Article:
Rocket 3.0 on Kodiak pad
Astra's Rocket 3.0 on the pad at Pacific Spaceport Complex - Alaska March 2 shortly before its launch was scrubbed, ending the DARPA Launch Challenge. Credit: DARPA webcast

WASHINGTON — The Defense Advanced Research Projects Agency will not sponsor another space launch prize competition after the last one ended without a winner.

“We don’t need to do that at this moment,” DARPA acting director Peter Highnam said July 30 during a video chat with reporters.

DARPA in 2018 kicked off a “Launch Challenge” offering $12 million in prize money to companies that could deploy small satellites to orbit twice within a two-week period. The agency wanted to incentivize commercial launch companies to show what they could do in support of national security space missions.

Three companies qualified for the challenge in April 2019. Two dropped out and the third, Astra, on March 2, 2020, scrubbed its final launch attempt at an Alaska spaceport. So the competition ended without a winner.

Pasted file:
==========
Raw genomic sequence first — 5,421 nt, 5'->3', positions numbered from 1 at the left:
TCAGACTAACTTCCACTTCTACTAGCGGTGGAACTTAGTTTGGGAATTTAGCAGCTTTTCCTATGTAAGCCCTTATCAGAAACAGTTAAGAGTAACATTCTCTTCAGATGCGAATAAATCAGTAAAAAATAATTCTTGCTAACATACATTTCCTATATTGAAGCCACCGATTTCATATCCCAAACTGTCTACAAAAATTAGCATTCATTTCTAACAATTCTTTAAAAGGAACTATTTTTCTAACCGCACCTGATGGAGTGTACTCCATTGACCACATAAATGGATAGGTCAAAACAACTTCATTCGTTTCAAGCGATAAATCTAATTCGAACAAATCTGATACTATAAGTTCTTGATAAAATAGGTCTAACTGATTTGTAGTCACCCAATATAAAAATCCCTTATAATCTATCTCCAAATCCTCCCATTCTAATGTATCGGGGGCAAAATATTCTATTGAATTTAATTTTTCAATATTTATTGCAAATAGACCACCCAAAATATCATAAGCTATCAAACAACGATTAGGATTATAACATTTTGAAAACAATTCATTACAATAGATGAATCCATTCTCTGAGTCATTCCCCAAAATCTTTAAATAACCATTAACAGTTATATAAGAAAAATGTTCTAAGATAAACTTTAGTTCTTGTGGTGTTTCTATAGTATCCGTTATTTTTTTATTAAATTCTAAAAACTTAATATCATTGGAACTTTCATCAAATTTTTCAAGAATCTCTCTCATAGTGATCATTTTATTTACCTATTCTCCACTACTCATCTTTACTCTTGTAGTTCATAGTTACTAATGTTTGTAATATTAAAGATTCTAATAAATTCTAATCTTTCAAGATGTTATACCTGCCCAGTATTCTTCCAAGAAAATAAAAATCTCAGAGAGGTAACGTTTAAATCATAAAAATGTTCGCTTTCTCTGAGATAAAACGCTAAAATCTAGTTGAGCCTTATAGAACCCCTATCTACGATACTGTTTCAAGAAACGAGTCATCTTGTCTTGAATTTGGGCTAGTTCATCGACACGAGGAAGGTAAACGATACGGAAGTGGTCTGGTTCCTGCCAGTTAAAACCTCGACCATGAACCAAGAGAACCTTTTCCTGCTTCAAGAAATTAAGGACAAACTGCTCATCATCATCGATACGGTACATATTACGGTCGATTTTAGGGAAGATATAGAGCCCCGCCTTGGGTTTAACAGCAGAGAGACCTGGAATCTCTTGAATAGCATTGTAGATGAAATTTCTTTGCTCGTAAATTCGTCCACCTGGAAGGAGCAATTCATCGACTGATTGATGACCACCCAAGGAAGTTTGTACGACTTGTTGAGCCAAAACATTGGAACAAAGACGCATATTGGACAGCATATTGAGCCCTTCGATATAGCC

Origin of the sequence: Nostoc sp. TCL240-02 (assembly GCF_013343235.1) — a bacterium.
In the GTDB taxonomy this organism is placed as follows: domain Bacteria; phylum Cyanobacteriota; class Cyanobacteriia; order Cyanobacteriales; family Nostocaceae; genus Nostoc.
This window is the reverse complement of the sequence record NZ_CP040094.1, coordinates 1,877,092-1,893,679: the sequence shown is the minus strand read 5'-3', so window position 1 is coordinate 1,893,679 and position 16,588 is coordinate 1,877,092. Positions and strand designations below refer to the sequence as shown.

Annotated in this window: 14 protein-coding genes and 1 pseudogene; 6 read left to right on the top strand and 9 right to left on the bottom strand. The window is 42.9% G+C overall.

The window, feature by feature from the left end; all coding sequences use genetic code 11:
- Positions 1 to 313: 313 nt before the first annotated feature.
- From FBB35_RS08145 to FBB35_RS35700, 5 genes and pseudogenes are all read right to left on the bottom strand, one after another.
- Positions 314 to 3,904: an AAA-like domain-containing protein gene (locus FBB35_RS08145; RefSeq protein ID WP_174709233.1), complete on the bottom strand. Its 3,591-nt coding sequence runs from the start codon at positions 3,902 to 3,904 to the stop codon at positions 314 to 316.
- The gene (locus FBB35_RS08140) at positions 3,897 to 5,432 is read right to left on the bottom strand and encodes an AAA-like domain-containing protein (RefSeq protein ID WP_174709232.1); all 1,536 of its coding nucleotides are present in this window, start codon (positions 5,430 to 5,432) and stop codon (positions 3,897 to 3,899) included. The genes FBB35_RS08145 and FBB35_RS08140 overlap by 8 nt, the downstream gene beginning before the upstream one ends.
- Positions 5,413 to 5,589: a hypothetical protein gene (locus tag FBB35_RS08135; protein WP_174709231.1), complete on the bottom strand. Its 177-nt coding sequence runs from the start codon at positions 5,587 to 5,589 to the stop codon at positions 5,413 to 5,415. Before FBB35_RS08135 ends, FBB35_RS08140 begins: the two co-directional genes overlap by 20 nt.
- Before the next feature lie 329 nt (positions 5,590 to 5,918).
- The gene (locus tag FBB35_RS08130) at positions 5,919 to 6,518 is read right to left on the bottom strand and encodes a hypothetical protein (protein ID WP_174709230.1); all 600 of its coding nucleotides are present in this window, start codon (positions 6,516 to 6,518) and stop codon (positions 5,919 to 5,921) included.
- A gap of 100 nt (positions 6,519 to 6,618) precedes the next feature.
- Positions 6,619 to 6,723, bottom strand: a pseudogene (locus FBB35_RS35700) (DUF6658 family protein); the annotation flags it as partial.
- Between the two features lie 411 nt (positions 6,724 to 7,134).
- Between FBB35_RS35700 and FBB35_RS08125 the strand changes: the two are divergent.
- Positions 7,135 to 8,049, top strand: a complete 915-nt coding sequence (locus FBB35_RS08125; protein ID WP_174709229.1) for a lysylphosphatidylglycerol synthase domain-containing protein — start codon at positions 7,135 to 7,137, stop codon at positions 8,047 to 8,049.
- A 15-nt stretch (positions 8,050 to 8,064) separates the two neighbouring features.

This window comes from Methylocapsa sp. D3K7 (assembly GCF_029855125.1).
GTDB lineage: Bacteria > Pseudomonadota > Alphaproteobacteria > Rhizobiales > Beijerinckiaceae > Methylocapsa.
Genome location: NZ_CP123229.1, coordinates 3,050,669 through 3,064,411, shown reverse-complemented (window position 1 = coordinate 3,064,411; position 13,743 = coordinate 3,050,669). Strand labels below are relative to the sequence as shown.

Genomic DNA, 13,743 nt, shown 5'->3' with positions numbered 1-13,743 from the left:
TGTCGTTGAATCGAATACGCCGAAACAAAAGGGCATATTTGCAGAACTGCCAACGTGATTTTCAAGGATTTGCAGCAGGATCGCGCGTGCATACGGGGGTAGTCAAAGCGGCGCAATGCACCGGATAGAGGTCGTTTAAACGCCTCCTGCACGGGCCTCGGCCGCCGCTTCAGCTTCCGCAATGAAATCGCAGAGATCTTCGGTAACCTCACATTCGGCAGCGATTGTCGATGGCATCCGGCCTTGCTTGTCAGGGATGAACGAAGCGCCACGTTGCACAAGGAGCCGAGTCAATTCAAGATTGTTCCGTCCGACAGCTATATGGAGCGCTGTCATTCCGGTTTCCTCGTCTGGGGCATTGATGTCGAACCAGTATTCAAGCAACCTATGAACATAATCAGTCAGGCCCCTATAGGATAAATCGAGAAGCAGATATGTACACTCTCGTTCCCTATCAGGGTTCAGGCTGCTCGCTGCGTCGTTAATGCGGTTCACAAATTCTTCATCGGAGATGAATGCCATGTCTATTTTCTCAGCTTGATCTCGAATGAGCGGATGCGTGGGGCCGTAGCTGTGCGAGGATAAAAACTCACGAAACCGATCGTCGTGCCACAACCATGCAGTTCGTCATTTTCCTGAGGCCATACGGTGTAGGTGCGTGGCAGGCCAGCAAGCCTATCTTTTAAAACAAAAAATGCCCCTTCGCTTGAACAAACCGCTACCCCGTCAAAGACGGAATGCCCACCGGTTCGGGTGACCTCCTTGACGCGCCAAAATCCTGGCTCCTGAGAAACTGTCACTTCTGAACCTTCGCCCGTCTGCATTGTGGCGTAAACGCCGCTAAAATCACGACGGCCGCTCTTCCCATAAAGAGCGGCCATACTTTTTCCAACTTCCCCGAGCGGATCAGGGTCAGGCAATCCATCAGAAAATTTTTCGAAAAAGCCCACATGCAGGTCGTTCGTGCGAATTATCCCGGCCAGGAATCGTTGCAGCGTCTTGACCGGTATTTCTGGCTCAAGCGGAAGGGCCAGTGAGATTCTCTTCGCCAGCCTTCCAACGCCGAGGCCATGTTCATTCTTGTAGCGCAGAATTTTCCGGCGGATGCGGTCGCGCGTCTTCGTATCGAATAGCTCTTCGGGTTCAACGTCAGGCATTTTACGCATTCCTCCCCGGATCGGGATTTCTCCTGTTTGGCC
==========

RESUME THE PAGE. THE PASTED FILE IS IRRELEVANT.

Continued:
Highnam said DARPA nevertheless benefited from what it learned during the competition. He noted that the market has evolved since 2018 and the agency no longer sees the need to nurture the industry. “From the time DARPA announced that challenge to when we finished it, we learned a lot about how the market changed,” he said.

With regard to space launch, he said. “We have ready access for the things that DARPA needs to do.” There are commercial sources to put up many types of assets in space,” Highnam added. “We don’t know what the advantage would be of doing another competition akin to the Launch Challenge.”

Sandra Erwin writes about military space programs, policy, technology and the industry that supports this sector. She has covered the military, the Pentagon, Congress and the defense industry for nearly two decades as editor of NDIA’s National Defense...